A public opinion poll finds the 2012 National Defense Authorization Act (NDAA), which provides for indefinite military detention of anyone accused of supporting groups hostile to the United States, has low support among the general public. The poll, conducted by IBOPE (formerly known as Zogby) shortly after the bill is passed by Congress (see December 15, 2011), finds that just 24 percent of Americans who are “likely voters” say they support the NDAA, and only 4 percent strongly support it. Thirty-eight percent oppose it, and another 38 percent are unsure. Thirty percent of Republicans, 22 percent of independents, and 21 percent of Democrats approve of the law. The results of the poll will be released on January 6, 2012, after President Obama signs the bill into law (see December 31, 2011). The bill began generating controversy six months ago, after the American Civil Liberties Union highlighted the indefinite detention provisions (see July 6, 2011 and after). [IBOPE Inteligência, 1/6/2012]

Entity Tags: Zogby International, IBOPE Inteligência

Timeline Tags: Civil Liberties

The Montana Supreme Court rules 5-2 in the case of Western Tradition Partnership v. Bullock that a century-old law prohibits corporate spending in state and federal elections conducted within the state. The ruling seems to challenge the US Supreme Court’s Citizens United ruling (see January 21, 2010). The case stems from a challenge by a “social welfare organization,” Western Tradition Partnership (WTP, which changed its name to American Tradition Partnership after the original lawsuit was filed), joined by two other corporate entities, to Montana’s 1912 Corrupt Practices Act (CPA). The law banned corporate spending in elections, after two out-of-state copper industry magnates attempted to “buy” the Montana legislature by pouring money into the 1894 state elections. The law declares that “corporations may not make… an expenditure in connection with a candidate or a political committee that supports or opposes a candidate or a political party.” The Montana Supreme Court finds that the CPA is needed to ensure the integrity of Montana’s elections, and to make sure that citizens and not corporations are running the state. However, the Court acknowledges that its ruling conflicts with the Citizens United decision, though it says that the Citizens United decision allows for restrictions on corporate political speech if the government can demonstrate that the restrictions are as minimal as possible to achieve a compelling governmental interest. The Montana Court rules that because of Montana’s history of corporate vote-buying and the narrow restrictions of the CPA, the law should stand. It also notes that Western Tradition Partnership argued in its original suit that disclosure laws, as opposed to outright bans, would serve the public interest and guard against corruption; however, the organization is currently involved in another lawsuit in which it argues that those same disclosure laws are unconstitutional restrictions of the freedom of speech. [Western Tradition Partnership v. Bullock et al, 12/30/2011 pdf file; Los Angeles Times, 1/4/2012; Reuters, 6/25/2012; OMB Watch, 6/25/2012; Washington Post, 6/25/2012; OMB Watch, 7/10/2012] Even one of the dissenters, Justice James C. Nelson, disagrees with the Citizens United characterizations that corporations are legally people, writing: “Corporations are not persons. Human beings are persons, and it is an affront to the inviolable dignity of our species that courts have created a legal fiction which forces people—human beings—to share fundamental, natural rights with soulless creatures of government. Worse still, while corporations and human beings share many of the same rights under the law, they clearly are not bound equally to the same codes of good conduct, decency, and morality, and they are not held equally accountable for their sins. Indeed, it is truly ironic that the death penalty and hell are reserved only to natural persons.” WTP’s director Donald Ferguson says after the decision that the case hinges on freedom of speech (see January 21, 2010): “The current state law says that if you own a business and you would like to use the resources of the business to speak out about how you see the law, you essentially have to ask prior permission from the state. Under the current regime, the state regulatory agencies and the newspapers basically have a monopoly on information. We’re simply trying to put more free speech in motion.” [Los Angeles Times, 1/4/2012; Huffington Post, 1/4/2012]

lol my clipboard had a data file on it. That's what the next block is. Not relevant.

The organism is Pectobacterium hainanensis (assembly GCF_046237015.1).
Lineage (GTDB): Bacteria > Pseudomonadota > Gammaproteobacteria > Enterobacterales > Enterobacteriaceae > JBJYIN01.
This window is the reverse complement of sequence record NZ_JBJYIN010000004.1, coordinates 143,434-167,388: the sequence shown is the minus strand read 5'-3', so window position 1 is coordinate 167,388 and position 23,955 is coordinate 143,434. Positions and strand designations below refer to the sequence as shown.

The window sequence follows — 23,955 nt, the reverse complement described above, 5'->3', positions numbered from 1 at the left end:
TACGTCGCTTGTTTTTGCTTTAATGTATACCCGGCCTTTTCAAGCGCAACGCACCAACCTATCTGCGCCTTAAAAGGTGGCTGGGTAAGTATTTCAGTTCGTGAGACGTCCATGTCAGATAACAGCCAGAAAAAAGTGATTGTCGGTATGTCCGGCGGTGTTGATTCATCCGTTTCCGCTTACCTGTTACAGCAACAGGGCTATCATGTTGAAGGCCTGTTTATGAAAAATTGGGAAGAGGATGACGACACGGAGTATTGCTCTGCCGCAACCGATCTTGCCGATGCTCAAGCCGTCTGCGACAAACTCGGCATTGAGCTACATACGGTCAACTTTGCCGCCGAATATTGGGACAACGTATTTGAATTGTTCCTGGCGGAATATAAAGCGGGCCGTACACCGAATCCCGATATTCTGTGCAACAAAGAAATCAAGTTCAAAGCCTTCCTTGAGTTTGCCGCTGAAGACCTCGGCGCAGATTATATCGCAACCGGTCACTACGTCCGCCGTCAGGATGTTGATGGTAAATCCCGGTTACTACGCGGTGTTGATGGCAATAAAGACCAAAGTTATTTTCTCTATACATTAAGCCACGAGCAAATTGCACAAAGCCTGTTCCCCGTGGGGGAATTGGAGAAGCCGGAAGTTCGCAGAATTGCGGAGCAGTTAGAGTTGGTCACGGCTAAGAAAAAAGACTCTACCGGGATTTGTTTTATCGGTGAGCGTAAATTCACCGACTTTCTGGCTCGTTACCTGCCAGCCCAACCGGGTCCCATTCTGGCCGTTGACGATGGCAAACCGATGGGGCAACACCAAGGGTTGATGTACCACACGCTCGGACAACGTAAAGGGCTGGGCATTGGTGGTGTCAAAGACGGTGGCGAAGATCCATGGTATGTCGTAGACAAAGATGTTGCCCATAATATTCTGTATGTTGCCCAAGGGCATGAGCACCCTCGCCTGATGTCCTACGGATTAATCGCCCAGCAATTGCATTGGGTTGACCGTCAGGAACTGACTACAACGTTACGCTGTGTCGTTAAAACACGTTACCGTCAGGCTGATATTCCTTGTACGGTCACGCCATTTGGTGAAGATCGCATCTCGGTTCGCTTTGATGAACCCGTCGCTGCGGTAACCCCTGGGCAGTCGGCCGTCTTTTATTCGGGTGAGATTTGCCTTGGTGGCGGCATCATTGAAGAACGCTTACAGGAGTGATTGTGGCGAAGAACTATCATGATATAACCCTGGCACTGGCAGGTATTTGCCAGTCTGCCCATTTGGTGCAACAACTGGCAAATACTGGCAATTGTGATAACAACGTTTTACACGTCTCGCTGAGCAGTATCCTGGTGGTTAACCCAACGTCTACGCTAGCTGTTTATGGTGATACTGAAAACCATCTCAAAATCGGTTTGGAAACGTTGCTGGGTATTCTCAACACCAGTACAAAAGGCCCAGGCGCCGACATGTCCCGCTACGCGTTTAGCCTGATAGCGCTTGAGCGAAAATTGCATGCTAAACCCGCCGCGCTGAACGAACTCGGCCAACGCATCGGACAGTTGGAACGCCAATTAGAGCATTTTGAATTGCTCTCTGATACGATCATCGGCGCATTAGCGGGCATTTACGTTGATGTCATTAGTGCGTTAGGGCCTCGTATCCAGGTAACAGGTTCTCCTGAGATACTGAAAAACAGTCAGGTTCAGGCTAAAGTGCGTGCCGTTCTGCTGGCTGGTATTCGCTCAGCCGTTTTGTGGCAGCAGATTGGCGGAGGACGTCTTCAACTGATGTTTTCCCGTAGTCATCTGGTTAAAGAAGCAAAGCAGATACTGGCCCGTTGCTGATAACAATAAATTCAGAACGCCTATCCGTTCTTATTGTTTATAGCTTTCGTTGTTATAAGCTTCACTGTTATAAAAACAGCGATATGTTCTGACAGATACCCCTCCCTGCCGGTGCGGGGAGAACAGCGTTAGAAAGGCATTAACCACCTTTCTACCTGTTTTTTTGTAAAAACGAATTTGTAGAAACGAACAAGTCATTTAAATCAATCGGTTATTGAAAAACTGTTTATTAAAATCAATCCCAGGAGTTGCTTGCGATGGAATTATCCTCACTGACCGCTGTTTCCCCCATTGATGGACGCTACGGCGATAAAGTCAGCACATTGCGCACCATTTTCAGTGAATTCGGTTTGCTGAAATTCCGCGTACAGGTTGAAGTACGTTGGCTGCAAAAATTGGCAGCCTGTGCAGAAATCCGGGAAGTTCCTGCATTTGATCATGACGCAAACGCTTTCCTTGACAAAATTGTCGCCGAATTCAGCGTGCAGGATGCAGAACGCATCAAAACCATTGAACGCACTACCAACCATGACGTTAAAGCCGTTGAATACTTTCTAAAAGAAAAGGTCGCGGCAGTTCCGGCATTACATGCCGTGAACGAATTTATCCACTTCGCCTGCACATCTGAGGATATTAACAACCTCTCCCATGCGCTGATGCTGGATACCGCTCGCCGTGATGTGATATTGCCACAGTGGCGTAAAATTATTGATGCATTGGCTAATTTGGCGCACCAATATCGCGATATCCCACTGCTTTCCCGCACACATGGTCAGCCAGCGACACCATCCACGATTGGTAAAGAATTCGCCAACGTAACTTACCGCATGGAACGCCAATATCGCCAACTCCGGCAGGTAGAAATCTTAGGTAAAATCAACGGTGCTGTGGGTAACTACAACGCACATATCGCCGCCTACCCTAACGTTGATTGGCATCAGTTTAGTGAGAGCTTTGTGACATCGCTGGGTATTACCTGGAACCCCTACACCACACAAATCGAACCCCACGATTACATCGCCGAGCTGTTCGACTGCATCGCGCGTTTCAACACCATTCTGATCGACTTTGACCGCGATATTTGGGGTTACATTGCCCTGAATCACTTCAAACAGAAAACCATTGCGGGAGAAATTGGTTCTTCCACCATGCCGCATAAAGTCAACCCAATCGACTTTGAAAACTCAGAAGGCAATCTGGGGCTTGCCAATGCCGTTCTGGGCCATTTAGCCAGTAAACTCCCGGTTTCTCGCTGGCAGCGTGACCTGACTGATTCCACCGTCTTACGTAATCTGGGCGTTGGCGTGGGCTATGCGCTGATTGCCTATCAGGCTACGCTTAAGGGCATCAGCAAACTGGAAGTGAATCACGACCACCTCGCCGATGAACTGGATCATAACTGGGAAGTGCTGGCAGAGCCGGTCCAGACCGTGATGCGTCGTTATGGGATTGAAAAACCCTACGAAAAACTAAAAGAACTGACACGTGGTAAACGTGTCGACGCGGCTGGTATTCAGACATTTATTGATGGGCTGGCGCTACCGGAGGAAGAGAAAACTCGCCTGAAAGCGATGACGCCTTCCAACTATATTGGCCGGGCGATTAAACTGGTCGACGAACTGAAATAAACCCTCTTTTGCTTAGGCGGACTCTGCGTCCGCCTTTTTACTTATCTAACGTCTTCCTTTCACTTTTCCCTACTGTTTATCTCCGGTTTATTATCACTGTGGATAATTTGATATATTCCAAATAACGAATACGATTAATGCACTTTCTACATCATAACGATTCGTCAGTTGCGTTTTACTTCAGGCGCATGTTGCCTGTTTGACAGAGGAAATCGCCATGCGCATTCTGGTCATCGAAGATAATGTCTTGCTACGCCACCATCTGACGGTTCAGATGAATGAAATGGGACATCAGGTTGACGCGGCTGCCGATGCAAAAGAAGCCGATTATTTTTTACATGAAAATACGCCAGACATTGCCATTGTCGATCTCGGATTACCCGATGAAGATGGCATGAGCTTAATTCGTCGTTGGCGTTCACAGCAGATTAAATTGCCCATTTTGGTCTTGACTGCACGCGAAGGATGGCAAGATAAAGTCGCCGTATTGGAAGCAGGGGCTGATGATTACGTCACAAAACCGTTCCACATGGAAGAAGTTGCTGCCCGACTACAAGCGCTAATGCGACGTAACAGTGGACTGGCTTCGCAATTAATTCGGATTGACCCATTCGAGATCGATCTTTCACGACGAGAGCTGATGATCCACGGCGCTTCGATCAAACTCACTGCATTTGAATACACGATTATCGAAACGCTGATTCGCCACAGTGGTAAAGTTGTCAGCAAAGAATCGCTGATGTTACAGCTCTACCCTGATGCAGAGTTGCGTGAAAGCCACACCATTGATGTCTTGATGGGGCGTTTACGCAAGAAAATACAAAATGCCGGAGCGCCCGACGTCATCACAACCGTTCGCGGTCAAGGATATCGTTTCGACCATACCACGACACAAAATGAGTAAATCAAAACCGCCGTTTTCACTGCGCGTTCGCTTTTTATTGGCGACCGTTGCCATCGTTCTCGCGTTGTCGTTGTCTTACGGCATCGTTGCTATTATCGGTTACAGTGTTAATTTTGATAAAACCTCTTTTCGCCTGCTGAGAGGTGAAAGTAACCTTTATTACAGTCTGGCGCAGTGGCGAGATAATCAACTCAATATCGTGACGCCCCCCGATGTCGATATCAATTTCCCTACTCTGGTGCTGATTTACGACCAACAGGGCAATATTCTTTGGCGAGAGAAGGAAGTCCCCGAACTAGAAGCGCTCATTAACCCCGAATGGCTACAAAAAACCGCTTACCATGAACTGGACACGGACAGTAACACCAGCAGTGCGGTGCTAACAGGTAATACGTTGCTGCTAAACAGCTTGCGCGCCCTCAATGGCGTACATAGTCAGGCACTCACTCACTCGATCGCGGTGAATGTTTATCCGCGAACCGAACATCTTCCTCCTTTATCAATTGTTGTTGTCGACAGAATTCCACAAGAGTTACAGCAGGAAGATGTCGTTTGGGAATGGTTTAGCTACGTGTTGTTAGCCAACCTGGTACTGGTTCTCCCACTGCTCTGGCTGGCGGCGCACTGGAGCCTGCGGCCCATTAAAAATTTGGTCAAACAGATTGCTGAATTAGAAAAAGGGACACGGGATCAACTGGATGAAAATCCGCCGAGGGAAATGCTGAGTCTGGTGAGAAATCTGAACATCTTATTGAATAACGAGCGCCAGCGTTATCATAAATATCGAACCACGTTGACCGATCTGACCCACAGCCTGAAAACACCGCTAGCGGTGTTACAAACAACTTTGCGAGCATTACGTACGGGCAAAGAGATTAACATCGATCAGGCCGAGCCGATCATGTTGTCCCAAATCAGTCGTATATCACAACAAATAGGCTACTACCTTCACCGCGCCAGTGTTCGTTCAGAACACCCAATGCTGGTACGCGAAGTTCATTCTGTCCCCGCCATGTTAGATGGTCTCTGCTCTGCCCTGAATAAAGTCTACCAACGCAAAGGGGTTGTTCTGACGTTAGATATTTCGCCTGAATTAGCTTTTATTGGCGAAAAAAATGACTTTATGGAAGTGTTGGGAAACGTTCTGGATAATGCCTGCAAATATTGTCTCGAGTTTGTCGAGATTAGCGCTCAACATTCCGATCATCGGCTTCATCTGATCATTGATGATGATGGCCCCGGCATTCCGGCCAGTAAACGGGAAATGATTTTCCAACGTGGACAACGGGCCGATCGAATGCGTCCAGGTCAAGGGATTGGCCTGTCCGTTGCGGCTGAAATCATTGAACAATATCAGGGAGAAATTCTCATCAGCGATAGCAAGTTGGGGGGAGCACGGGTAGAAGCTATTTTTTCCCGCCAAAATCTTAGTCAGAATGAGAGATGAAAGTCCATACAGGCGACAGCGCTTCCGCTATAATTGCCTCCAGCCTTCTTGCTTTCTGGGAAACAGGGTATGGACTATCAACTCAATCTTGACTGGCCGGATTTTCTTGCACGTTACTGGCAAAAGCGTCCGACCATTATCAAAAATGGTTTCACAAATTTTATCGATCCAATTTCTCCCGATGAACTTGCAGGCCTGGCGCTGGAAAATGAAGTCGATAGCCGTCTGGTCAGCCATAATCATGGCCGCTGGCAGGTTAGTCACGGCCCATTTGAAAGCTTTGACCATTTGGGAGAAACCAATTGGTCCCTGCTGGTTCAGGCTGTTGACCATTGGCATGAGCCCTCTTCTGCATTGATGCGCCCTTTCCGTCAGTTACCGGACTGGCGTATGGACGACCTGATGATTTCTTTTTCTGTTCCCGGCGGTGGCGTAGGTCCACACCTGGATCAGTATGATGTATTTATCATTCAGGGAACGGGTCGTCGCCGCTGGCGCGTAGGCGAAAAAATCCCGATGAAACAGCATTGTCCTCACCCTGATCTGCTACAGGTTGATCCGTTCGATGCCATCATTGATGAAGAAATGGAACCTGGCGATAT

Legal Scholars Anticipate Montana Ruling to be Overturned - Paul Ryan of the Campaign Legal Center calls the Montana high court’s ruling “an antidote to the crabbed view of corruption” displayed in Citizens United. Ryan, like many others, anticipates the US Supreme Court will overturn today’s ruling. [Huffington Post, 1/4/2012] One of those others is law professor Richard Hasen, who writes: “[I]f the Court were being honest in Citizens United, it would have said something like: ‘We don’t care whether or not independent spending can or cannot corrupt; the First Amendment trumps this risk of corruption.’ But the Court didn’t say that, because it would have faced even greater criticism than it already has. So it dressed up its value judgment (no corruption ‘implied in law’) as a factual statement. The Montana Supreme Court called SCOTUS [the US Supreme Court] on this. And when SCOTUS reverses, the disingenuousness of this aspect of CU will be on full display for all.” Hasen is referring to the Court’s finding in Citizens United that independent spending in elections does not legally imply corruption. [Rick Hasen, 1/1/2012]